Hassett Hardware: Weighing What’s Right in Crisis


The spread of COVID-19 has brought moral dilemmas to Eric Hassett, owner of five Hassett Hardware stores in the San Francisco Bay Area.

Hassett’s stores sell products, such as cleaning supplies, which are essential for customers and employees to use to stay safe during the coronavirus pandemic. His business was deemed necessary for the community and has continued operating.

Balancing care for both employees and customers has forced Hassett to reassess daily how he does business, what products he orders and how he schedules his staff.

“This is a scary time,” he says. 

He isn’t pushing fearful employees to work, especially if they are from groups that are particularly vulnerable to contracting COVID-19 due to their ages or current health.

Recently, he closed one of his stores for two days because he didn’t have enough employees available to keep all five locations open.

Hassett has furloughed all employees who are 60 and older so they can receive unemployment benefits while they are out of the store. To Hassett, that’s part of taking care of his team.

For employees who are willing to staff the stores, Hassett has offered temporary pay raises, paid for team meals and allowed them to buy products at cost.

The day the governor of California ordered residents to shelter in place and only leave home for necessary responsibilities, sales shot up 71 percent for Hassett’s business. Sales have remained high on a wide range of products.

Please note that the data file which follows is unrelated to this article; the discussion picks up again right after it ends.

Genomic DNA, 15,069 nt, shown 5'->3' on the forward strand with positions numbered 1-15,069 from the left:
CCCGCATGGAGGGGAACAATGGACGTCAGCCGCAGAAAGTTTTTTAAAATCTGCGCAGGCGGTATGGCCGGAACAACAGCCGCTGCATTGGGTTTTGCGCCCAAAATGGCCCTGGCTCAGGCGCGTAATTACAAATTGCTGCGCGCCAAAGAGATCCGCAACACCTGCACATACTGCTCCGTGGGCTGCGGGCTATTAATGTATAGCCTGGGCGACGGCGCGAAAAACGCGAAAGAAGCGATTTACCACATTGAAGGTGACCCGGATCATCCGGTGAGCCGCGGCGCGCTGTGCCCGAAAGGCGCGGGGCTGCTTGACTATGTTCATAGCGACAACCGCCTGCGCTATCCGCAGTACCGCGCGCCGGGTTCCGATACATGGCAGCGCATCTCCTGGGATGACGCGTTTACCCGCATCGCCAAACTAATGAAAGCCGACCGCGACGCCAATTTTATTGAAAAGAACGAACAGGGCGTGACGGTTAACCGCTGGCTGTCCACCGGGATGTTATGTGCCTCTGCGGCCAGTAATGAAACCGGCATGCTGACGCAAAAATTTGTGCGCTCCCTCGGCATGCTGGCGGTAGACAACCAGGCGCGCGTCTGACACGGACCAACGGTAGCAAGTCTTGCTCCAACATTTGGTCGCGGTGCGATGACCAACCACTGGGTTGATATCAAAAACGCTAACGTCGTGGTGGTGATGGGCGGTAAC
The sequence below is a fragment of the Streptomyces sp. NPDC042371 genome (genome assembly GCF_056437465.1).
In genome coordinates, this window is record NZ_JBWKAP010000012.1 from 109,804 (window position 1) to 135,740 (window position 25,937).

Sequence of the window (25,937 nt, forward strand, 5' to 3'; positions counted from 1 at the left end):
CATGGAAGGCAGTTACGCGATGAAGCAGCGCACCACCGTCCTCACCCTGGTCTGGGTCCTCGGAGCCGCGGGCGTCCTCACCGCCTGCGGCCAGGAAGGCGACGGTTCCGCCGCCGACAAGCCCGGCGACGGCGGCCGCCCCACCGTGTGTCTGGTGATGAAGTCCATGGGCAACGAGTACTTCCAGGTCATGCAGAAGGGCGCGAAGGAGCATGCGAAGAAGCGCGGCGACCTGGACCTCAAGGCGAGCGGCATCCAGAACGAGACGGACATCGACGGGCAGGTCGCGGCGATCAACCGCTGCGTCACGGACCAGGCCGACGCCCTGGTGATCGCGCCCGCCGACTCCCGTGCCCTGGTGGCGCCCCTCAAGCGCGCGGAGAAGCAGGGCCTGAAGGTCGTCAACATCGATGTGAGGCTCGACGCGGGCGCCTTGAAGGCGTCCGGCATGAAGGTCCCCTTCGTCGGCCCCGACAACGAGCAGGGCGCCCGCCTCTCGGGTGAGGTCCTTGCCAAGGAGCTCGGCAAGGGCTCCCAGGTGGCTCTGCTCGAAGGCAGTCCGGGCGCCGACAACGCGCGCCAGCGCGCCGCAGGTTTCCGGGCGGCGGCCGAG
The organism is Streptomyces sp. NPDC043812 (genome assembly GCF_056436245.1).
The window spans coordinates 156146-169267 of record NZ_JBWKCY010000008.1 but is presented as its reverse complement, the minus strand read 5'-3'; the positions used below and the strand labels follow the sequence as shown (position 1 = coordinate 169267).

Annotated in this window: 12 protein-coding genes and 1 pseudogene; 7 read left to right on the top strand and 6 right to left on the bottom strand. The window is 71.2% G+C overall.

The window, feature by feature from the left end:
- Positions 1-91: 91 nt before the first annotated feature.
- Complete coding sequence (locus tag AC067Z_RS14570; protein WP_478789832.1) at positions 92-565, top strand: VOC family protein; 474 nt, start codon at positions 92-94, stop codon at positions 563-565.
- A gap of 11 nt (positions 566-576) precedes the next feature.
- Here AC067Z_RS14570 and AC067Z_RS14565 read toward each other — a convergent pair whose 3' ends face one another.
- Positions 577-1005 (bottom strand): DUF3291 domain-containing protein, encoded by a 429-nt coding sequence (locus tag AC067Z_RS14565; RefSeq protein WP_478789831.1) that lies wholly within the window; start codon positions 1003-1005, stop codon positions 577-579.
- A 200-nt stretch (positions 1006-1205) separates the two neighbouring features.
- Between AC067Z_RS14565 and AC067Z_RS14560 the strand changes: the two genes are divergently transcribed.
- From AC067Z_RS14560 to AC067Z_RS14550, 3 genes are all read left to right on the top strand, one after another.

Hassett is looking constantly for balance in keeping employees safe while still providing his community the products they need.

“The stores are spraying, sanitizing, doing everything right,” he says. 

A major problem he perceives, though, is that his stores are selling a high volume of products people don’t need to stay physically healthy, such as paint.

Yet he understands customers are turning to DIY projects to balance their emotional well-being, and painting  may help them stay well while they are cooped up at home.

He is staying in touch with other business owners, talking through decisions that impact his staff and customers so he can make informed choices for his business and his team.

“There’s a moral quagmire we’re all in,” Hassett says. “Are we putting our employees at risk by having them work? Especially when we’re selling a lot of nonessential things? I struggle with that because I don’t want to put them in harm’s way.

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